Strategy 12: Finally, strategies that support mentoring and networking seek to strengthen women’s professional networks, sources of support, and sense of community within the institution. These strategies may be especially important for women who are in a stark numerical minority in their department or who have experienced exclusion from informal opportunities to gain insider information and socialization into the academic profession. Again, institutions used different designs to target faculty in different career stages, gather people around a visiting speaker or topic of common interest, or recruit subgroups with specific interests and needs, such as faculty mothers, women department chairs, women of color, or people seeking peer support for their academic writing. Approaches range from highly formal one-to-one mentoring through mentoring groups and informal peer-to-peer approaches, with a good deal of variety in how these approaches succeed on different campuses.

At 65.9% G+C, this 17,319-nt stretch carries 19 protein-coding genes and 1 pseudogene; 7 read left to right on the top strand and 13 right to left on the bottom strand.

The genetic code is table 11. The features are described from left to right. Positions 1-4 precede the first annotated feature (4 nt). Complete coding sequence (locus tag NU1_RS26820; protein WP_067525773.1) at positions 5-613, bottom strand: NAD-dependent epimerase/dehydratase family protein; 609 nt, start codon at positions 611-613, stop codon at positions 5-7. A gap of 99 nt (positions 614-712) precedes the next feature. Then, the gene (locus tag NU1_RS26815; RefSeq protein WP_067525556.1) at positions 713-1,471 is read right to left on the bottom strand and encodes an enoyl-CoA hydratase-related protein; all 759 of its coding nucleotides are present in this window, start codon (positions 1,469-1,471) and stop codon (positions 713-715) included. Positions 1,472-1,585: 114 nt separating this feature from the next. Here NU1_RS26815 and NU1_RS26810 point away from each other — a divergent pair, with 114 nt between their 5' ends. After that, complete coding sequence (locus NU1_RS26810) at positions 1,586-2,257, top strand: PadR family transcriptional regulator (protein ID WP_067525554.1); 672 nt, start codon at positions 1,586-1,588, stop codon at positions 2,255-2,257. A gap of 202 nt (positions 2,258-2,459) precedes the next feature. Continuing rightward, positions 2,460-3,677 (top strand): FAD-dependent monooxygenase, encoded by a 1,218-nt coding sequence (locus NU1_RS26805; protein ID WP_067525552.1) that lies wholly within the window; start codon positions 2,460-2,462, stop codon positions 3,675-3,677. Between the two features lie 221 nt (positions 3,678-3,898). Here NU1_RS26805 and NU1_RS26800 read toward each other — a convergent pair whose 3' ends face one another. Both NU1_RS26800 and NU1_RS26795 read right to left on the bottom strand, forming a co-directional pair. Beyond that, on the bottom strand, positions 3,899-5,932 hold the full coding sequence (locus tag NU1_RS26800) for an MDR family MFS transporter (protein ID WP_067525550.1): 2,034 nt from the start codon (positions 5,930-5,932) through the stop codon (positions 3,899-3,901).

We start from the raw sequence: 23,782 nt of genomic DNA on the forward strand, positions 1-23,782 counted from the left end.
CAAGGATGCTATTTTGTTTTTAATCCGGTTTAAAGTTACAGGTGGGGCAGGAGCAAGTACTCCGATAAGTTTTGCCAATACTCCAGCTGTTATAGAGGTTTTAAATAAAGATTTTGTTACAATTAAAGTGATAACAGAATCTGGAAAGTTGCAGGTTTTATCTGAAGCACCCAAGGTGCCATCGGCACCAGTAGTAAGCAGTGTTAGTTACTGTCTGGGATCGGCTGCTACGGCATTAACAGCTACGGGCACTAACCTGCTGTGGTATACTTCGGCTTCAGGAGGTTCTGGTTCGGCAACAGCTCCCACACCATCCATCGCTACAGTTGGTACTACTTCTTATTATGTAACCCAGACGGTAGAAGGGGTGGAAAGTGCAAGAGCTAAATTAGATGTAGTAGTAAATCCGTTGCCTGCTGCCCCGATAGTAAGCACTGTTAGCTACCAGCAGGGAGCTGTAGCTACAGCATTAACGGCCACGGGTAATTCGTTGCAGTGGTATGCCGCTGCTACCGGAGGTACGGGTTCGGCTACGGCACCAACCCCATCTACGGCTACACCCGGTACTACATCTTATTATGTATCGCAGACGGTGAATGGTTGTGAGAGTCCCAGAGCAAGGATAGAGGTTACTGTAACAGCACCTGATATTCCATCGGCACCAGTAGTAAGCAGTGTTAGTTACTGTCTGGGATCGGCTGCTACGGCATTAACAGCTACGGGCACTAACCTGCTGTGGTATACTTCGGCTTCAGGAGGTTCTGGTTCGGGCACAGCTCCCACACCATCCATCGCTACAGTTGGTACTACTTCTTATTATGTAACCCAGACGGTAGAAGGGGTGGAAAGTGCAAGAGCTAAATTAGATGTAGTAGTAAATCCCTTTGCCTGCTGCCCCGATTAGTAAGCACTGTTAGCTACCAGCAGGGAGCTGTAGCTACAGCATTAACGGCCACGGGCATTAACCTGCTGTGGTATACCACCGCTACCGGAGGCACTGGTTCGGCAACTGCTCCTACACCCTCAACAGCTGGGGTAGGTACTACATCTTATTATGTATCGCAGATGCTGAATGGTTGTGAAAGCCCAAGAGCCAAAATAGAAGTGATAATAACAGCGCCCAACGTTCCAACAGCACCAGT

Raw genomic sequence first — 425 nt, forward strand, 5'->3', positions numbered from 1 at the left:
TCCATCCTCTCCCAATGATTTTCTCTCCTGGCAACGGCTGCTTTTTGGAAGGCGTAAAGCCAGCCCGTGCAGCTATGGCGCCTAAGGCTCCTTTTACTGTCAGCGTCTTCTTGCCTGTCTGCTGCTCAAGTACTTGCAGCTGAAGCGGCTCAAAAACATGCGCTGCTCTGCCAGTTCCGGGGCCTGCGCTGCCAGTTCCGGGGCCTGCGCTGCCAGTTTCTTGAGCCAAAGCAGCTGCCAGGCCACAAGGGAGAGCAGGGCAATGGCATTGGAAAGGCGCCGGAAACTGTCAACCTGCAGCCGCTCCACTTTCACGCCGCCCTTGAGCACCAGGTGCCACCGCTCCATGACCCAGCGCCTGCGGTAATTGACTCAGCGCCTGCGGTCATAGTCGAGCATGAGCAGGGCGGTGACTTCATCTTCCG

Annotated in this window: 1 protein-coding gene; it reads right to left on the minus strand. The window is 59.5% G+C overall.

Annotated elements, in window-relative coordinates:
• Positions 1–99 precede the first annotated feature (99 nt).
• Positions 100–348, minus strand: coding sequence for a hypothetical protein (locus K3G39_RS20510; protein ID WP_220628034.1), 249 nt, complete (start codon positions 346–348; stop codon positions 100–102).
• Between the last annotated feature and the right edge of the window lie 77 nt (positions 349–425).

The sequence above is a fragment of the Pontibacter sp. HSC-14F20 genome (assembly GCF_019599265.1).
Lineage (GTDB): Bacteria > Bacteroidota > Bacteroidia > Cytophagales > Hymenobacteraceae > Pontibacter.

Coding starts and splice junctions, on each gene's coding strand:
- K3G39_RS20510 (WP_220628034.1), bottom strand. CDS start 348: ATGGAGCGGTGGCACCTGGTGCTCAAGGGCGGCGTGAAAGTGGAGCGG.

In total, these six strategies emphasize approaches that require institutional action to address women’s diverse needs and circumstances, to mitigate challenges that fall disproportionately, to provide strong support, and enable women who have already been hired to thrive. To be effective they must be coupled with some of the deeper-diving change strategies from our earlier post that address bias in evaluating faculty and alter workplace cultures. Again, we offer here only a brief glimpse of the strategies we identified in our research, and our book offers more detail about the rationale, design, implementation and evaluation of these strategies, along with numerous examples.
In our final post in this blog series, we will discuss key elements in creating institutional change portfolios and processes, including how institutions have combined and leveraged these strategies to spur systemic change towards more equitable and inclusive academic environments within their particular institutional contexts.